U.S. and Mexican officials yesterday urged a halt to gifts of food and clothing for earthquake-rocked Mexico City in favor of cash gifts to relief agencies, and said their top priority was saving those buried alive in the rubble.
Mexico's minister of tourism, Antonio Enriquez Savignac, who flew to Houston yesterday to get around communications problems in his capital, said the government needs "heavy-duty cranes, hydraulic jacks and any type of equipment that can be used to lift heavy rubble" because the immediate problem is to rescue those still trapped in collapsed buildings and then to demolish the structures.
State Department officials, echoing his message at a briefing here, said they had already sent a team of search-and-rescue and demolition experts and other emergency aid requested Friday evening by the Mexican government. Israel also sent an army team with sensor devices to locate survivors.
President Reagan announced that his wife Nancy would fly to Mexico Monday to "express the support of the American people."
"The desire to be a good neighbor is basic to the American character and to our foreign policy," Reagan said in making the announcement during his weekly radio address.
Savignac said the Mexican government has set up a reconstruction trust fund through which all financial contributions should be channeled. Officials here, meanwhile, urged that gifts be limited to money contributions to private agencies. They cautioned against free-lance efforts to ship food or clothing into Mexico and advised against unannounced good-will expeditions as well.
"The airports in Mexico City are open and functioning, but it is not helpful for people simply to arrive in Mexico without coordinating" their plans with Mexican officials, Assistant Secretary of State for Inter-American Affairs Elliott Abrams said at a midafternoon press briefing. "We need to look to them for requests."
M. Peter McPherson, head of the Agency for International Development, which is coordinating official U.S. assistance, said 40 disaster specialists were on their way to Mexico this weekend in response to the initial Mexican request. These included three U.S. Forest Service fire-fighting spray helicopters from California, teams from two heavy-duty demolition companies, a five-member search-and-rescue group from the Bureau of Mines and the Westinghouse Co., along with four dogs and their handlers to search for the missing.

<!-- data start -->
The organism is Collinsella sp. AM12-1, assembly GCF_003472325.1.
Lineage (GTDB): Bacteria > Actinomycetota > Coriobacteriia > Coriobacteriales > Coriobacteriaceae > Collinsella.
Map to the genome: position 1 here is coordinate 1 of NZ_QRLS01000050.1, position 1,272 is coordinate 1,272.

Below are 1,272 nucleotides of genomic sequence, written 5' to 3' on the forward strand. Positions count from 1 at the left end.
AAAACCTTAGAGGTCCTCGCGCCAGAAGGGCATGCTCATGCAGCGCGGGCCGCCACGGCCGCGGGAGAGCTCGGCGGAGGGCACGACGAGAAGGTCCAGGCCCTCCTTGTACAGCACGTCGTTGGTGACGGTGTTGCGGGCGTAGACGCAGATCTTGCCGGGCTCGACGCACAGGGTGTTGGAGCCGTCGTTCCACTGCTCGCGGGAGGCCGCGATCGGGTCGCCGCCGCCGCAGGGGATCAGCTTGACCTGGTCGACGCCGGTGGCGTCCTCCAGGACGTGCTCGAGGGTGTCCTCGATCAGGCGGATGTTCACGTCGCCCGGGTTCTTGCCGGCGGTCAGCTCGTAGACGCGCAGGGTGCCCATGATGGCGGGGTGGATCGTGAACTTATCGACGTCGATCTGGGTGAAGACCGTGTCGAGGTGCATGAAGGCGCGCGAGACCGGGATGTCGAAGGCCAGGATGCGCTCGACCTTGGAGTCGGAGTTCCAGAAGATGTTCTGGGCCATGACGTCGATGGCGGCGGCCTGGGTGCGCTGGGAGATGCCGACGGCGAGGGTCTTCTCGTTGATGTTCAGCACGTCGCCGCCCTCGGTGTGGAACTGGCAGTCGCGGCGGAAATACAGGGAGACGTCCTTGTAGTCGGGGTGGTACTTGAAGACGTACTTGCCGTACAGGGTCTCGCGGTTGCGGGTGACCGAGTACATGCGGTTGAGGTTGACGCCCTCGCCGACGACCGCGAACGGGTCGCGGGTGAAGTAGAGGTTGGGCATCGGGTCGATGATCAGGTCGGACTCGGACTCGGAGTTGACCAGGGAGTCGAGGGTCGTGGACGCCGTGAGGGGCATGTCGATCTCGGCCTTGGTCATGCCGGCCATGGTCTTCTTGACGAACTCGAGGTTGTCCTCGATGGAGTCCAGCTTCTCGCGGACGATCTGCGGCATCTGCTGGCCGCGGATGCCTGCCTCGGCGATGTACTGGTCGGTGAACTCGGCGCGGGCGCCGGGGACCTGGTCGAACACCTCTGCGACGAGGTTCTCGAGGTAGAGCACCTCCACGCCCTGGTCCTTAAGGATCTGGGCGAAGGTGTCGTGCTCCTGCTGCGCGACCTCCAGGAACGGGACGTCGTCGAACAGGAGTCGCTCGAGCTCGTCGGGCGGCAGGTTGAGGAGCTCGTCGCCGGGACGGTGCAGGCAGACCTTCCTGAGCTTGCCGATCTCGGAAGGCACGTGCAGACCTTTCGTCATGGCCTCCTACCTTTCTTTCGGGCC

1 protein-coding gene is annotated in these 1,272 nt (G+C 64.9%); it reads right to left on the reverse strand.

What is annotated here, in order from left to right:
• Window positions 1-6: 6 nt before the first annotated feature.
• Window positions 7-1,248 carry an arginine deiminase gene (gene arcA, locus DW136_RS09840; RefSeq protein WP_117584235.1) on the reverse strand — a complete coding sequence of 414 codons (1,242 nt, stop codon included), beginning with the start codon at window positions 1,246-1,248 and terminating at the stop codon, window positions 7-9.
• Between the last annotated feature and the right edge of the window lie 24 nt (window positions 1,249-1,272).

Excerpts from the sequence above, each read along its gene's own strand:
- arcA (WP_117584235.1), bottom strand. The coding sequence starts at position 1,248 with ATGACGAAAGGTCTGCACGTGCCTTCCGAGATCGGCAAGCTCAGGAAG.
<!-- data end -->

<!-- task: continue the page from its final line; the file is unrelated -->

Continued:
Another Mexican government request received here late yesterday added a long list of items, from a military field hospital and two field kitchens to tool kits, cable cutters and heavy duty picks. McPherson said he would be "very unhappy" if all these were not on their way within 24 hours.
A 60-member State Department task force, meanwhile, has been receiving about 20,000 calls a day inquiring about relatives and friends in Mexico on a special number, 202-653-7959. Abrams said they could handle calls only about American citizens, about 2,000 of whom have already called the U.S. Embassy in Mexico City to say they are all right. Five Americans were reported to have died as of last night. Three were identified as Mary Elizabeth Vallejo, 34; her daughter, Ilse Anne, 8, and son Alonso, 5. The identities of the other two were not immediately available.
Savignac said those seeking information about Mexican friends or relatives should contact the nearest Mexican consulate so inquiries could be flown in by diplomatic pouch.
Officials of the American Red Cross, CARE and Catholic Relief Services said they have committed a total of $400,000 so far and all three organizations have sent teams to Mexico to assess further needs. Roman Catholic Archbishop Roger Mahony of Los Angeles sent $100,000 to church officials in Mexico City. In El Paso, Tex., Roman Catholic bishop Raymundo Peno called for a special collection.
Ford Motor Co. said it sent two planeloads of medical supplies to Mexico, and General Motors Corp. contributed $100,000 to the American Red Cross relief fund. Both companies have operations in Mexico.